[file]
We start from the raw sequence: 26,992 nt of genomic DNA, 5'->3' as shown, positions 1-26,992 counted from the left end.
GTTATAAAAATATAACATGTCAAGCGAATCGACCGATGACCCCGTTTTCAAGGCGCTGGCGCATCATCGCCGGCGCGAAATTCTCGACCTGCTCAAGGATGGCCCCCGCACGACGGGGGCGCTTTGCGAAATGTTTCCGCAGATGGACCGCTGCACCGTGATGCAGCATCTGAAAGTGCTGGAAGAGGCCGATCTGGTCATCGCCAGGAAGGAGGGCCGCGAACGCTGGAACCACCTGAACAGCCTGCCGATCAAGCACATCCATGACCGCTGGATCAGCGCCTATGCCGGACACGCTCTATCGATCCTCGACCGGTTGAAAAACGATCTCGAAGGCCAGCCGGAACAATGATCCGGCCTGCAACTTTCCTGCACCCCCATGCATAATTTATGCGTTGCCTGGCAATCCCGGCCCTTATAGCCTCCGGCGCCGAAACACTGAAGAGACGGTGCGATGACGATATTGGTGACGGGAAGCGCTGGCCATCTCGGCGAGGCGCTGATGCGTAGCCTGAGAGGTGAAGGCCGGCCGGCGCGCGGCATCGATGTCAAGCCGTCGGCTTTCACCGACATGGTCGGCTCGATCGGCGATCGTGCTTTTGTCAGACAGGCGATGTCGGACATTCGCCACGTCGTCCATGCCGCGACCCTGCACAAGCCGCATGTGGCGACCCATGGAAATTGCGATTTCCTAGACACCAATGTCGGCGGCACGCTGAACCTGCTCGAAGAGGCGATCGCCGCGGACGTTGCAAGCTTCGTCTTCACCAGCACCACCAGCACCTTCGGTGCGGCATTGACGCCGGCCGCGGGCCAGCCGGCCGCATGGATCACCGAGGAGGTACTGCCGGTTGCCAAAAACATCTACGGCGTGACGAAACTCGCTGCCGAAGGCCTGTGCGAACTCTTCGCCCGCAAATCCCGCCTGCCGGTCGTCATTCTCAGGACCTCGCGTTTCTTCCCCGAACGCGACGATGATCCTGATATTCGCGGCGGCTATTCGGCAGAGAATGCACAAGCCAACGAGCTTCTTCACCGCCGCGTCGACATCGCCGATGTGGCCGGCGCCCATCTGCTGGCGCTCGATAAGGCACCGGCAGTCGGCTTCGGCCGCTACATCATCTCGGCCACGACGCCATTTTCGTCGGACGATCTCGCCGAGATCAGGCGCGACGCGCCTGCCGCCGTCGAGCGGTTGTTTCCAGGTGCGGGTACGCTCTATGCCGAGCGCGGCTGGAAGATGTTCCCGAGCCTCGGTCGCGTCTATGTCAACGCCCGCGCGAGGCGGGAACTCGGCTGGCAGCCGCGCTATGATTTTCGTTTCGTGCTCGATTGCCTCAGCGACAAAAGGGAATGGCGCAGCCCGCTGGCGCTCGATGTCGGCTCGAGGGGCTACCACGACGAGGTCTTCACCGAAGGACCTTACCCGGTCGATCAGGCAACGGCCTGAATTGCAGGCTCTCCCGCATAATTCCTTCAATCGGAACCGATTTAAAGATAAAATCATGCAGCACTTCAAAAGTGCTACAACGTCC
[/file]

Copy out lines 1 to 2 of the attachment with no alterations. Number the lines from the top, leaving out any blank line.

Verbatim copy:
We start from the raw sequence: 26,992 nt of genomic DNA, 5'->3' as shown, positions 1-26,992 counted from the left end.
GTTATAAAAATATAACATGTCAAGCGAATCGACCGATGACCCCGTTTTCAAGGCGCTGGCGCATCATCGCCGGCGCGAAATTCTCGACCTGCTCAAGGATGGCCCCCGCACGACGGGGGCGCTTTGCGAAATGTTTCCGCAGATGGACCGCTGCACCGTGATGCAGCATCTGAAAGTGCTGGAAGAGGCCGATCTGGTCATCGCCAGGAAGGAGGGCCGCGAACGCTGGAACCACCTGAACAGCCTGCCGATCAAGCACATCCATGACCGCTGGATCAGCGCCTATGCCGGACACGCTCTATCGATCCTCGACCGGTTGAAAAACGATCTCGAAGGCCAGCCGGAACAATGATCCGGCCTGCAACTTTCCTGCACCCCCATGCATAATTTATGCGTTGCCTGGCAATCCCGGCCCTTATAGCCTCCGGCGCCGAAACACTGAAGAGACGGTGCGATGACGATATTGGTGACGGGAAGCGCTGGCCATCTCGGCGAGGCGCTGATGCGTAGCCTGAGAGGTGAAGGCCGGCCGGCGCGCGGCATCGATGTCAAGCCGTCGGCTTTCACCGACATGGTCGGCTCGATCGGCGATCGTGCTTTTGTCAGACAGGCGATGTCGGACATTCGCCACGTCGTCCATGCCGCGACCCTGCACAAGCCGCATGTGGCGACCCATGGAAATTGCGATTTCCTAGACACCAATGTCGGCGGCACGCTGAACCTGCTCGAAGAGGCGATCGCCGCGGACGTTGCAAGCTTCGTCTTCACCAGCACCACCAGCACCTTCGGTGCGGCATTGACGCCGGCCGCGGGCCAGCCGGCCGCATGGATCACCGAGGAGGTACTGCCGGTTGCCAAAAACATCTACGGCGTGACGAAACTCGCTGCCGAAGGCCTGTGCGAACTCTTCGCCCGCAAATCCCGCCTGCCGGTCGTCATTCTCAGGACCTCGCGTTTCTTCCCCGAACGCGACGATGATCCTGATATTCGCGGCGGCTATTCGGCAGAGAATGCACAAGCCAACGAGCTTCTTCACCGCCGCGTCGACATCGCCGATGTGGCCGGCGCCCATCTGCTGGCGCTCGATAAGGCACCGGCAGTCGGCTTCGGCCGCTACATCATCTCGGCCACGACGCCATTTTCGTCGGACGATCTCGCCGAGATCAGGCGCGACGCGCCTGCCGCCGTCGAGCGGTTGTTTCCAGGTGCGGGTACGCTCTATGCCGAGCGCGGCTGGAAGATGTTCCCGAGCCTCGGTCGCGTCTATGTCAACGCCCGCGCGAGGCGGGAACTCGGCTGGCAGCCGCGCTATGATTTTCGTTTCGTGCTCGATTGCCTCAGCGACAAAAGGGAATGGCGCAGCCCGCTGGCGCTCGATGTCGGCTCGAGGGGCTACCACGACGAGGTCTTCACCGAAGGACCTTACCCGGTCGATCAGGCAACGGCCTGAATTGCAGGCTCTCCCGCATAATTCCTTCAATCGGAACCGATTTAAAGATAAAATCATGCAGCACTTCAAAAGTGCTACAACGTCC